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Girls strike out for fame and glory

Men's football may dominate public attention but the biggest growth area is the women's game, and FEis playing a big part in it, writes Kevin Berry

women's football is one of the fastest growing sports and, with the England women's squad going to China in September next year for the World Cup, the game will become even more popular.

Many further education colleges are setting up courses and football academies to support this growth.

At Calderdale college in Halifax, a football training centre for girls aged 16 to 19 was established in September. It has 18 enthusiastic members, who come from across West Yorkshire, and is run along the same lines as an already successful football academy for boys aged 16 to 18, which started last year.

The head coach is Des Hazel, a former professional with Sheffield Wednesday and Rotherham United. He has long experience of coaching the women's teams at Leeds United and Bradford City.

Visiting coaches include Sue Smith, who has been a member of the England women's squad since 1996, won 54 caps, scored 14 international goals and has a BSc in sports studies, making her a respected role model.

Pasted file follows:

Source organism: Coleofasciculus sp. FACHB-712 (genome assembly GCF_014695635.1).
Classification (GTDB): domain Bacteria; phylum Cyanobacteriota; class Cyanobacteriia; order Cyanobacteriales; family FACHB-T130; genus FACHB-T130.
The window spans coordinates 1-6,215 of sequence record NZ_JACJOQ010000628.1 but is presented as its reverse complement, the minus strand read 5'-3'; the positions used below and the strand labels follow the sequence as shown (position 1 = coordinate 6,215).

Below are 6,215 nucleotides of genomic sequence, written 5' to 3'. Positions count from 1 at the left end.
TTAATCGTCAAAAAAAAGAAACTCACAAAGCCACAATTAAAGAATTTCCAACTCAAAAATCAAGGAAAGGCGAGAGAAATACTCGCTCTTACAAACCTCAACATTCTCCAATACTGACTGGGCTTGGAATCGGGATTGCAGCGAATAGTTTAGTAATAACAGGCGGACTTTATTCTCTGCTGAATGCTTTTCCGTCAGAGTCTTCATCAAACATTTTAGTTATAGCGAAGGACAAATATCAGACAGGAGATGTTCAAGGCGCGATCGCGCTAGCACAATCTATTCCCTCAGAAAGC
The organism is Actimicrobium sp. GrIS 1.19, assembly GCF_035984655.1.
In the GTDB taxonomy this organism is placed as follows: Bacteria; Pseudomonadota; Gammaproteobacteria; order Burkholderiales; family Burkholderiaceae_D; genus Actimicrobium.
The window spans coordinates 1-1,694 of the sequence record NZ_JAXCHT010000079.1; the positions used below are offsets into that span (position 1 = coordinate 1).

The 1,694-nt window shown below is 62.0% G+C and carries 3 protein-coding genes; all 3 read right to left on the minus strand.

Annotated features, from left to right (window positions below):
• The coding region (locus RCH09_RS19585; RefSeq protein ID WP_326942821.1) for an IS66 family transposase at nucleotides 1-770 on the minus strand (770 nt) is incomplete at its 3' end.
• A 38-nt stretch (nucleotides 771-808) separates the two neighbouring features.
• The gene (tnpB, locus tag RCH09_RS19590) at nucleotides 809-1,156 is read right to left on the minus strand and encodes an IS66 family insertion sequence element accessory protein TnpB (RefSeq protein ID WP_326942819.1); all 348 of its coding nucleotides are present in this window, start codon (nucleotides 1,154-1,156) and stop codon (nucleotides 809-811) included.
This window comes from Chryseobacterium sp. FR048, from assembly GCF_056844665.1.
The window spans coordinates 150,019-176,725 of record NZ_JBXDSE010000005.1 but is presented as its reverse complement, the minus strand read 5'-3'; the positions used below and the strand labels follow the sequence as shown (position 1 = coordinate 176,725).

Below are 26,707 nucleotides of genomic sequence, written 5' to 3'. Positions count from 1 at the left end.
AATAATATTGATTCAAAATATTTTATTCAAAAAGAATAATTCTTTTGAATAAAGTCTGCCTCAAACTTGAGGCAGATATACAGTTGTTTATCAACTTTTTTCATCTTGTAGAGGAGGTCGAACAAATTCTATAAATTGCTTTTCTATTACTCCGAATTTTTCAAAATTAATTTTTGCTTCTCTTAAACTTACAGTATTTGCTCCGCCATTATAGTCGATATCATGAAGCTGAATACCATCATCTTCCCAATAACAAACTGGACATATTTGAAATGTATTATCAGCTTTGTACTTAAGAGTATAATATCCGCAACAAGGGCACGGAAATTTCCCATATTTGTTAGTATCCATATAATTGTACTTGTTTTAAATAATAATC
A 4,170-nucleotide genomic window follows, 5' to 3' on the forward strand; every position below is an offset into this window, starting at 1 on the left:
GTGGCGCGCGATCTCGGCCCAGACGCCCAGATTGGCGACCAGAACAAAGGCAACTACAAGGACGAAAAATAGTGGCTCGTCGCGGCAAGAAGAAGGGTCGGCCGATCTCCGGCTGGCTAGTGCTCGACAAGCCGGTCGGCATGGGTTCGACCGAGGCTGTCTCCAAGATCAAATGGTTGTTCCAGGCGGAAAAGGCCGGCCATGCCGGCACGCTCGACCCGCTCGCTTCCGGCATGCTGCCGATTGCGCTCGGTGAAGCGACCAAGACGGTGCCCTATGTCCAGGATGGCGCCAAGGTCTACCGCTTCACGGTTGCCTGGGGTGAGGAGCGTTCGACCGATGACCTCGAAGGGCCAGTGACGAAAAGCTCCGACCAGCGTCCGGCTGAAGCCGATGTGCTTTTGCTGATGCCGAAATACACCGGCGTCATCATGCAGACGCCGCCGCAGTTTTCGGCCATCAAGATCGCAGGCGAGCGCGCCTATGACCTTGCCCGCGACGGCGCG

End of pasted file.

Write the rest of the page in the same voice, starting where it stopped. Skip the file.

"Sue is a great motivator", says Hannah Wardman, from Bradford. "She's always stretching us."

Minimum admission requirements for the academy are two GCSEs at grade A to C. The two-year course combines studying for a range of A-levels or GNVQs and Btecs in sport or public service with football coaching. Regular fixtures are organised with other colleges and a referee's course is being planned for next year.

"The girls will be looking for jobs in the sports industry," says Matt Fawcett, who is Calderdale college's programme manager for sport. "One of the national priorities, with the growth of the sport, is coaching. It would be wonderful if some of our girls went on to coach in the future.

"We want the girls to be ambassadors for their sport and the college. We'll be going into schools next year and holding summer camps to recruit students.

"Two years ago we had just 25 students in the sports department. Now we have more than 200."

Rebecca Bridger, 18, from Todmorden, says: "I saw the academy advertised on the internet and thought it would be a good qualification to get me into university. I want to study sports science."

Chantelle Ogden, who has played football since she was six years old, says:

"I really enjoy it. I want this course to help my career, which will probably be teaching, and I want to develop my football."

As the girls warm up for a coaching session, they look comfortable with what Des asks them to do.

They are all dressed in smart college kit: no odd socks, scruffy shirts or trainers instead of football boots. "We want them to identify with each other and stay as a unit," says Des. "You look the part and you look after each other. You are representing the college and the academy at all times.

It all goes together."

It seems keeping up appearences is important, even on damp afternoon when the cold Pennine winds are blowing and there is only one spectator.

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